Ecological Considerations for Using Dipterocarps for Restoration of Lowland Rainforest in Southeast Asia
In this article, the authors present ecological factors that should be considered when engaging in dipterocarp forest restoration in Southeast Asia. Because many dipterocarps are insect-pollinated, have poor seed dispersal, have low density of reproductive adults, and have recalcitrant seeds, planting of nursery-reared tree seedlings could increase the ability of dipterocarp forests to regenerate.
Conclusions & Takeaways
To overcome the competition with the invasive grass Imperata cylindrica, the authors recommend planting light-demanding nurse species followed by underplanting with dipterocarp species. Due to the seed and reproductive problems of dipterocarps, the establishment of nurseries have not been highly successful. Additionally, the habitat fragmentation of dipterocarp forests has led to elevated inbreeding of certain populations. Wildlings (or seedlings found in the forest) can be beneficial, but there are possible negative impact to natural regeneration in the forest. The authors recommend the creation of scientifically-informed seed orchards established from genetically diverse seedlings and wildlings. Finally, inoculation of soils with appropriate mycorrhizal fungi and post-planting maintenance can further improve the potential for success of dipterocarp forest restoration projects.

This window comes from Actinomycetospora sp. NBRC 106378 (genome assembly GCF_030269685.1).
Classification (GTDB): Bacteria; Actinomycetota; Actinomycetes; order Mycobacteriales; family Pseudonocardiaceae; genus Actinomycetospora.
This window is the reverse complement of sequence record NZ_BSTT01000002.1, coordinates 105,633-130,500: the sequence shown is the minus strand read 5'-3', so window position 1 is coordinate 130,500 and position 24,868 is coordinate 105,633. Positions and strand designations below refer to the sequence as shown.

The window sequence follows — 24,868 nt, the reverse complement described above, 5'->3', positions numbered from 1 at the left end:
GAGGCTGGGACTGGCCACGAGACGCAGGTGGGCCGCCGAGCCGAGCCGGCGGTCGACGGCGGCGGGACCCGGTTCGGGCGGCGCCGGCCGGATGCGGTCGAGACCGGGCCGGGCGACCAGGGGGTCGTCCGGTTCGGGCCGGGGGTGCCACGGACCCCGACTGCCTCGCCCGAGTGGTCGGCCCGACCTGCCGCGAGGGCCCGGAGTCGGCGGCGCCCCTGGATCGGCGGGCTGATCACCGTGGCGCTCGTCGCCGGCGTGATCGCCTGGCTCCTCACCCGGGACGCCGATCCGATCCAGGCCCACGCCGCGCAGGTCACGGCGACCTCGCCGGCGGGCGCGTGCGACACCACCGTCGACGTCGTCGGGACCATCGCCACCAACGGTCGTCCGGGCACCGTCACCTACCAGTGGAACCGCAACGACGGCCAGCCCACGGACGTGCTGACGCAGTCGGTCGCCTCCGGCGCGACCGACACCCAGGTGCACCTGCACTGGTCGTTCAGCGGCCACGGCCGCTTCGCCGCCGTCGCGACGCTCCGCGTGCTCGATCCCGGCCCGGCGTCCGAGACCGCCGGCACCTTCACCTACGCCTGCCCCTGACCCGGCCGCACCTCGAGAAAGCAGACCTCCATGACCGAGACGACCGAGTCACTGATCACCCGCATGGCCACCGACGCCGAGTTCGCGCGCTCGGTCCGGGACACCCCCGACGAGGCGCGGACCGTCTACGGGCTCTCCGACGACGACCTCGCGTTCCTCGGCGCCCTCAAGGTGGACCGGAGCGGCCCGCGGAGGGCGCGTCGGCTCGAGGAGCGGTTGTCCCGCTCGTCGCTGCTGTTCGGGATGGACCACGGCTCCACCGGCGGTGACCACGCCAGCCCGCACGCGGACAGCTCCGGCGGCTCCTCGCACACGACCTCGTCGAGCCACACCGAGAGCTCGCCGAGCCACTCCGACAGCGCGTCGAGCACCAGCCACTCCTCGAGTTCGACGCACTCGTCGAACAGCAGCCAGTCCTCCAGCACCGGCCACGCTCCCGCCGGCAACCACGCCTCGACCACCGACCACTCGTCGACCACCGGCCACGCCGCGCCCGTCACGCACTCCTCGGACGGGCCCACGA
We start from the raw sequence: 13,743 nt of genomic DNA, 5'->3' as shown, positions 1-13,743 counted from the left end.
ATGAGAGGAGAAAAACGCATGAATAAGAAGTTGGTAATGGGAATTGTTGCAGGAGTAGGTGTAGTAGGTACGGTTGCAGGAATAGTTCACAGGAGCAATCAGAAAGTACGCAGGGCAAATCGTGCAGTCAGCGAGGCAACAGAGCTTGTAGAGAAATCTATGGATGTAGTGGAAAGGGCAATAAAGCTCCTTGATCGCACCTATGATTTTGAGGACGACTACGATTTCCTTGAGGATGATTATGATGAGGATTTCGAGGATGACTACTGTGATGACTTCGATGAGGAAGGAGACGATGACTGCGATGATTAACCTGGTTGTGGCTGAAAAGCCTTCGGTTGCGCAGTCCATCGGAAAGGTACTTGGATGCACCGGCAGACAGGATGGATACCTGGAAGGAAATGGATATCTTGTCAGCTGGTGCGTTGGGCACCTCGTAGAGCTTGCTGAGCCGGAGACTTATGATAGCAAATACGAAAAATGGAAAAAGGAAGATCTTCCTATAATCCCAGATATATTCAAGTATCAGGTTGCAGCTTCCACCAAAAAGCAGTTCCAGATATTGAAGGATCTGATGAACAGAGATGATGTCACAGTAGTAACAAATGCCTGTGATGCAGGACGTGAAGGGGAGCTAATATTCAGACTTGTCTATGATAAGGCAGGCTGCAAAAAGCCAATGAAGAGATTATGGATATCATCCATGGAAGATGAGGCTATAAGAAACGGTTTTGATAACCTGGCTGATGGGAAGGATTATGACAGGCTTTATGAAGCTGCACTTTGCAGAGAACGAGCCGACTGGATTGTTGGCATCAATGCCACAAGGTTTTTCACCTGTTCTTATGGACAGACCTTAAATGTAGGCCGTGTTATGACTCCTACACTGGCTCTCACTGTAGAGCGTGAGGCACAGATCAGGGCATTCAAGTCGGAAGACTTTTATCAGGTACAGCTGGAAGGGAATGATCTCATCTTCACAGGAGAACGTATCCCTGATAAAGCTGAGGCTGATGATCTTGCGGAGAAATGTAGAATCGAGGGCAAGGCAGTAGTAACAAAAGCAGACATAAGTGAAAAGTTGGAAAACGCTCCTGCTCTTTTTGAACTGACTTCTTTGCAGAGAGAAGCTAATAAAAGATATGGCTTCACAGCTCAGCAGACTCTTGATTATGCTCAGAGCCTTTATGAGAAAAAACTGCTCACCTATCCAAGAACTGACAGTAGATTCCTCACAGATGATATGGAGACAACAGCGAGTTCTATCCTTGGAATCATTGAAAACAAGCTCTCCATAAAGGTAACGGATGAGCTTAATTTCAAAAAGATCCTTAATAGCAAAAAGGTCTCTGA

Ecological considerations for using dipterocarps for restoration of lowland rainforest in Southeast Asia. Biodiversity and Conservation. 2009;19:1137–1151. doi:10.1007/s10531-009-9772-6..
- Institute of Terrestrial Ecosystems, Ecosystem Management, ETH Zurich, Zurich, Switzerland